«THE NEUMEISTER COLLECTION OF CHORALE PRELUDES OF THE BACH CIRCLE: AN EXAMINATION OF THE CHORALE PRELUDES OF J. S. BACH AND THEIR USAGE AS SERVICE ...»
THE NEUMEISTER COLLECTION OF
CHORALE PRELUDES OF THE BACH CIRCLE:
AN EXAMINATION OF THE CHORALE PRELUDES OF J. S. BACH
AND THEIR USAGE AS SERVICE MUSIC AND PEDAGOGICAL WORKS
Submitted to the Graduate Faculty of the
Louisiana State University and
Agricultural and Mechanical College
in partial fulfillment of the requirements for the degree of Doctor of Musical Arts in The School of Music and Dramatic Arts Sara Ann Jones B. A., McNeese State University M. M., Northwestern State University January 23, 2002 Table of Contents LIST OF ABBREVIATIONS
LIST OF TABLES
LIST OF MUSICAL EXAMPLES
LIST OF SCORES
1. BACKGROUND INFORMATION
History of The Neumeister Collection, 1 Content & Importance, 2 Purpose of Writing, 7
2. THE NEUMEISTER COLLECTION
Description, 9 Dating & Authentication, 10 The Neumeister Collection as Prototype, 14
3. THE NEUMEISTER COLLECTION AS LITURGICAL MUSIC...............15 Lutheran Church Services, 15 The Organ in the Liturgy, 16 Chorales Shared with Orgelbüchlein, 19 Liturgical Classifications, 22 Other Collections, 27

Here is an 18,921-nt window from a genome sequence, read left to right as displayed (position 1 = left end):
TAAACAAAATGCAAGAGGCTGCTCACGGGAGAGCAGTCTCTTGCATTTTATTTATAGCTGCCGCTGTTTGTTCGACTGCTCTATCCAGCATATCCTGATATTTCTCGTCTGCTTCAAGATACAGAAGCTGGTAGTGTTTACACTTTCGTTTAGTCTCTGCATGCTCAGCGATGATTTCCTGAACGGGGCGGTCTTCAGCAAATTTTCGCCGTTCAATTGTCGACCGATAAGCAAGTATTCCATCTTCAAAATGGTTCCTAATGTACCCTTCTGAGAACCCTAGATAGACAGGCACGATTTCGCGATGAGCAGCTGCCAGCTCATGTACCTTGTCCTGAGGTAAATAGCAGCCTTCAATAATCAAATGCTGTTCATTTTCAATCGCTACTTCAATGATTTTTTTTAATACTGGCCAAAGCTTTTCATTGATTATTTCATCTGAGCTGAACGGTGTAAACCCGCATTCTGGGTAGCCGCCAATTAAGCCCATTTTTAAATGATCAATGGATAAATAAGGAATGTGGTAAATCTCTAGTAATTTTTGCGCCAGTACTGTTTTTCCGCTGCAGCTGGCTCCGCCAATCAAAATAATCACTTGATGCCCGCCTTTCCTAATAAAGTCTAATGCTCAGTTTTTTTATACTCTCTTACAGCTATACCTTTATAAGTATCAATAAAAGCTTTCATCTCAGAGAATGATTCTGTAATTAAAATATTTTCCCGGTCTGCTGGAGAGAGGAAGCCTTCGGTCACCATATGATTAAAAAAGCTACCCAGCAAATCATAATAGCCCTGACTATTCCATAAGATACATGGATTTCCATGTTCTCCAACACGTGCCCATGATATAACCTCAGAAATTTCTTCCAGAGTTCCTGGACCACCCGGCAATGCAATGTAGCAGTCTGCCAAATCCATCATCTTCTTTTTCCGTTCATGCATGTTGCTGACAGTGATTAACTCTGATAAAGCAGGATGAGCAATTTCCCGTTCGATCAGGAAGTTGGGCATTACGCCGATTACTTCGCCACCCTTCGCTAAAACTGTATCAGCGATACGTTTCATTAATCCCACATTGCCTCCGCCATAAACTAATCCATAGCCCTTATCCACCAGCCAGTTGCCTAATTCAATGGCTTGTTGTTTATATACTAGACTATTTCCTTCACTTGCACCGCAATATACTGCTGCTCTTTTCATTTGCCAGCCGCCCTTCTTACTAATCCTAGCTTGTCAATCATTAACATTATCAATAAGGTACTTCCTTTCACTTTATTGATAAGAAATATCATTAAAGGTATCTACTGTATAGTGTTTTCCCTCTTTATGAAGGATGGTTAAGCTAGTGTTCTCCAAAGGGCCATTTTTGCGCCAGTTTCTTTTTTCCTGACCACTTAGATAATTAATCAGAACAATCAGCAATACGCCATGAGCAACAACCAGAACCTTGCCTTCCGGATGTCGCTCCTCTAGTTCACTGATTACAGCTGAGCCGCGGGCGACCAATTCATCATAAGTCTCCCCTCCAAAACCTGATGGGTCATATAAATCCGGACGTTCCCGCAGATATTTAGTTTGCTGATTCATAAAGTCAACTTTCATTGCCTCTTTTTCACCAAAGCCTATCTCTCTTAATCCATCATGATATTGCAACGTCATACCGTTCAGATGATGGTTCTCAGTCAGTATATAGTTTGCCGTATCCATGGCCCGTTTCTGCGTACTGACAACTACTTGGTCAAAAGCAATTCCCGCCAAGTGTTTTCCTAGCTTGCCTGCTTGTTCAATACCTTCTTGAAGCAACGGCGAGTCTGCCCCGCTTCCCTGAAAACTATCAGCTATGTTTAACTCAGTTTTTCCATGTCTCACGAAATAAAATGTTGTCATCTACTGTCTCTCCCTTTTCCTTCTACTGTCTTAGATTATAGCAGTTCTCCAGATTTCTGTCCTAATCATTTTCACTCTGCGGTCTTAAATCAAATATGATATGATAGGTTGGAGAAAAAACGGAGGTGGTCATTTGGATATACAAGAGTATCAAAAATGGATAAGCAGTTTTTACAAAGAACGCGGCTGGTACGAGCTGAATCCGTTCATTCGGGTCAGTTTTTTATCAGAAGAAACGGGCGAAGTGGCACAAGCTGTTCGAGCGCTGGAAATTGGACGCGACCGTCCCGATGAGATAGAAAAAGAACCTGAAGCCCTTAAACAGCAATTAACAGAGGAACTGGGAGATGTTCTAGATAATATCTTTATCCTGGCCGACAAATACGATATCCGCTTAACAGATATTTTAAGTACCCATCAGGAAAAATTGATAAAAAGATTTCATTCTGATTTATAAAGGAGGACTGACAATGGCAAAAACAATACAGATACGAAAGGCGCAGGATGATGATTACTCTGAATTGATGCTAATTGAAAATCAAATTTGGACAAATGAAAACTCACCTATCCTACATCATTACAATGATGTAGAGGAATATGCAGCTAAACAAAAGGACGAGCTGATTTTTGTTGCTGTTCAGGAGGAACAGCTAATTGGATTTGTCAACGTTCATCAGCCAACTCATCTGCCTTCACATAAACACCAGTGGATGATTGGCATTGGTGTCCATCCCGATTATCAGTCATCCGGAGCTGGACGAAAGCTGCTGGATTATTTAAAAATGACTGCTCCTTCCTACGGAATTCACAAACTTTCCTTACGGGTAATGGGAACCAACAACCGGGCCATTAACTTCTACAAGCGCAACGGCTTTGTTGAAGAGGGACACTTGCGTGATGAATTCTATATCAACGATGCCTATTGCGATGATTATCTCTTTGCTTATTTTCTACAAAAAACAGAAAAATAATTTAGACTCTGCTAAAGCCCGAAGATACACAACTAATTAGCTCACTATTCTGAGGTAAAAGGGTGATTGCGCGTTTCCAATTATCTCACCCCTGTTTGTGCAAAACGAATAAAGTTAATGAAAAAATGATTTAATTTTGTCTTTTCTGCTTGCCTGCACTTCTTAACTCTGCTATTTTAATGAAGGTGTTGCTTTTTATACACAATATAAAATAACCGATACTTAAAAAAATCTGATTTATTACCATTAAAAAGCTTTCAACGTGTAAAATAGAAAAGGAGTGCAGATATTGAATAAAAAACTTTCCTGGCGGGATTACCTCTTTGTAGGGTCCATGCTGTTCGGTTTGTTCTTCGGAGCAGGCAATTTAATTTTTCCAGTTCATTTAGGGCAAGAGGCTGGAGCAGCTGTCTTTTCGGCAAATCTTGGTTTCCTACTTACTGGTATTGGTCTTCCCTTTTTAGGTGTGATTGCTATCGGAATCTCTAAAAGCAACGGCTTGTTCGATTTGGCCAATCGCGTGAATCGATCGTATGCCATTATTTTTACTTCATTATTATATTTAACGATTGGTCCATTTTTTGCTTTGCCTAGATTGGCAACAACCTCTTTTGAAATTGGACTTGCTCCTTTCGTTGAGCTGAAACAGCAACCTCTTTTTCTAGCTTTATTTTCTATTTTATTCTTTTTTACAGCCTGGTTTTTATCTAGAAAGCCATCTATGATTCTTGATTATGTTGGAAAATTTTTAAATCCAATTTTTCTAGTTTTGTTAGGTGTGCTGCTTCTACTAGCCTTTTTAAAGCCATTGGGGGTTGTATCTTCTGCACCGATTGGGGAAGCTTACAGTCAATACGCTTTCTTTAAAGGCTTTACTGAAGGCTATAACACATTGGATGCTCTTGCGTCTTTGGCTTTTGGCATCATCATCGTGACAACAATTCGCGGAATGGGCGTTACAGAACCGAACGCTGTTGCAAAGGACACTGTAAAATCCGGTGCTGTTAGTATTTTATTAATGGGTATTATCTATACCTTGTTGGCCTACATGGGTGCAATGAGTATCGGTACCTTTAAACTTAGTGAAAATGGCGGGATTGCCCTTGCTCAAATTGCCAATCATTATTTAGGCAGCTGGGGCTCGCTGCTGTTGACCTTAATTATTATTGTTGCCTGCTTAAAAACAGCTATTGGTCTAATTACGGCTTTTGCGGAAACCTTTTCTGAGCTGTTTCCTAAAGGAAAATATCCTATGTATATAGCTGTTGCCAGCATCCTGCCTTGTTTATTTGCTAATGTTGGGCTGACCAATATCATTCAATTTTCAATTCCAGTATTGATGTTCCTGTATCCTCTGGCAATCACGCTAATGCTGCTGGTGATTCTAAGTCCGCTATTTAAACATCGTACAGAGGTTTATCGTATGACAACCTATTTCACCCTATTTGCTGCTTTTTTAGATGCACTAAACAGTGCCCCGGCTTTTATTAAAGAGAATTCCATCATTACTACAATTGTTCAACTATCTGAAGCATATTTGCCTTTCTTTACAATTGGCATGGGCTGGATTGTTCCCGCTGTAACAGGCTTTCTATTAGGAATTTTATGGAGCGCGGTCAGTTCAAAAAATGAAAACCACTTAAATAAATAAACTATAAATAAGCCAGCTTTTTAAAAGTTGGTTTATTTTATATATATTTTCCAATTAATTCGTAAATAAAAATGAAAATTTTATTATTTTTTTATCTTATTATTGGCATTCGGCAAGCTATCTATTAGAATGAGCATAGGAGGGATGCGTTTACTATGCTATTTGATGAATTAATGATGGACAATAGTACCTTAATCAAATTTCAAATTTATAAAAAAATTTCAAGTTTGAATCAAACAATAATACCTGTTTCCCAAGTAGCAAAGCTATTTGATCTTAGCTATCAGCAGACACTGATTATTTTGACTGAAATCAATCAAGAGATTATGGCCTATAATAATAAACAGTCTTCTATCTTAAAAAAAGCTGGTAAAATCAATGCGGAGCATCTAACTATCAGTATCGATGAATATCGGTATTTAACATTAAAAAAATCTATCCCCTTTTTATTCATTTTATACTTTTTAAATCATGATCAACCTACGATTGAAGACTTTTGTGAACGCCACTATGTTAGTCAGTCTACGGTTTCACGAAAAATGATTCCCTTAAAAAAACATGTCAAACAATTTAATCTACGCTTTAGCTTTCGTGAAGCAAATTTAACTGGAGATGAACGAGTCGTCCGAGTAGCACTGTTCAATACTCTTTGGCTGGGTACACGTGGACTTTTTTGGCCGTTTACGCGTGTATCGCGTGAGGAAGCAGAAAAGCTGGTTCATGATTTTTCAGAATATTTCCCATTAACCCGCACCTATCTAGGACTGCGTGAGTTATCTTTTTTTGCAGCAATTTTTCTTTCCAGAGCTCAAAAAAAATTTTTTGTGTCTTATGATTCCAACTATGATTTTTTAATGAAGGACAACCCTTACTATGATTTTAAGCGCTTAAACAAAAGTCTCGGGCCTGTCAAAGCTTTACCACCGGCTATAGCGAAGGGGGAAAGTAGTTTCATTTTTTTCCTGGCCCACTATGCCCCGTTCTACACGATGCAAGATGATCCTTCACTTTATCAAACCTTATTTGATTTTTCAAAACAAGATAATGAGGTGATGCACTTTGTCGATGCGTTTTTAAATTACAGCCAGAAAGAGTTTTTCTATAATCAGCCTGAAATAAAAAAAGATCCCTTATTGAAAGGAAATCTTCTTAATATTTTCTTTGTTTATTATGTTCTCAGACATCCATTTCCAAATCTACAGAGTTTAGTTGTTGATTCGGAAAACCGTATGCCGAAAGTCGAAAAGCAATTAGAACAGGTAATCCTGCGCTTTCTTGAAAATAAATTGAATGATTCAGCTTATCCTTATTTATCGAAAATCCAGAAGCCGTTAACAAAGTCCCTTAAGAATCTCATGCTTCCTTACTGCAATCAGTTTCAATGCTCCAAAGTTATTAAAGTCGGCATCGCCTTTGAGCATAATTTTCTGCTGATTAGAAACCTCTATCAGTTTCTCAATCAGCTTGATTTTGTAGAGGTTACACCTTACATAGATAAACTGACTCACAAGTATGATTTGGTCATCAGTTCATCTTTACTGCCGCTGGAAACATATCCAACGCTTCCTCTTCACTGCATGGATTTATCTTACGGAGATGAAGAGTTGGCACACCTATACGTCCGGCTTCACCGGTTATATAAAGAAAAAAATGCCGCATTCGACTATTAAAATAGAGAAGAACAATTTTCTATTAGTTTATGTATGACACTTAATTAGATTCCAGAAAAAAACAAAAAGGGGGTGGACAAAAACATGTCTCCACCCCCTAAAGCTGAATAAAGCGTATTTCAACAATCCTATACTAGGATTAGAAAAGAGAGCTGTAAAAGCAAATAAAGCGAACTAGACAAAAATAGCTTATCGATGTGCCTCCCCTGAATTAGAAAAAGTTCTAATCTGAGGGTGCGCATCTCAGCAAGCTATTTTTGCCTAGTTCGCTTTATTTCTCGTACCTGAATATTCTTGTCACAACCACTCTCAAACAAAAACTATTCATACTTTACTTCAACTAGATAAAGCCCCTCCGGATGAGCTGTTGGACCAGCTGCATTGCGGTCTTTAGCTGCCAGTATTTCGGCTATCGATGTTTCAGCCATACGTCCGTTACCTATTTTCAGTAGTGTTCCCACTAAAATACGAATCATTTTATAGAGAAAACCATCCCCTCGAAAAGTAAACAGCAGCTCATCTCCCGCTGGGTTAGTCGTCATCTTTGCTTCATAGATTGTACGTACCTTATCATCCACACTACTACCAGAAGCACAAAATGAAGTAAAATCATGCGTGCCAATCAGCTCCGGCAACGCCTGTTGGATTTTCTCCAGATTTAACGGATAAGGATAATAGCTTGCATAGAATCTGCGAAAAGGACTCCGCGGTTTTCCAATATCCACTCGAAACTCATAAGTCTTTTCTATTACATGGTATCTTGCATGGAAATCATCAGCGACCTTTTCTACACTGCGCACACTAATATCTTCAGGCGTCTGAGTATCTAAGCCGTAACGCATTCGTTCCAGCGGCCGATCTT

4. PEDAGOGICAL ASPECTS OF THE J. S. BACH CHORALEPRELUDES IN THE NEUMEISTER COLLECTION
Chorale Forms, 32 Structural Elements, 40 ii Contrapuntal Techniques, 44 Rules of Performing Polyphonic Music, 45 Pedagogical Presentations
BWV 957: Machs mit mir, Gott, nach deiner Güt
BWV 1093: Herzliebster Jesu, was hast du verbrochen...........64 Conclusion
APPENDIX A: Alphabetical Index to The Neumeister Collection.................77 APPENDIX B: Autograph Index to The Neumeister Collection
Anh.: Anhang (“appendix”) Attr.: Attributed to BWV: Bach Werke-Verzeichnis Cadences: Cad.
HC: Half Cadence IAC: Imperfect Authentic Cadence PAC: Perfect Authentic Cadence PC: Plagal Cadence DC: Deceptive Cadence CF: Cantus Firmus CP: Cantus Planus Chor.: Chorale Coll.: Collection CU: Clavierübung, III
Mel. Chor.: Melody Chorale Orn. Mel. Chor.: Ornamented Melody Chorale Chor. Can.: Chorale Canon Chor. Mot.: Chorale Motet Chor. Part.: Chorale Partita Comp. Fm.: Composite Form Inter.: Interlude Intro.: Introduction LM4708 (Yale Manuscript): Neumeister Collection of Chorale Preludes LP (or 18): Eighteen Great Chorale Preludes Misc.: Miscellaneous Mms (or Mus. Ms.).: Music Manuscript Ms.: Manuscript NC: The Neumeister Collection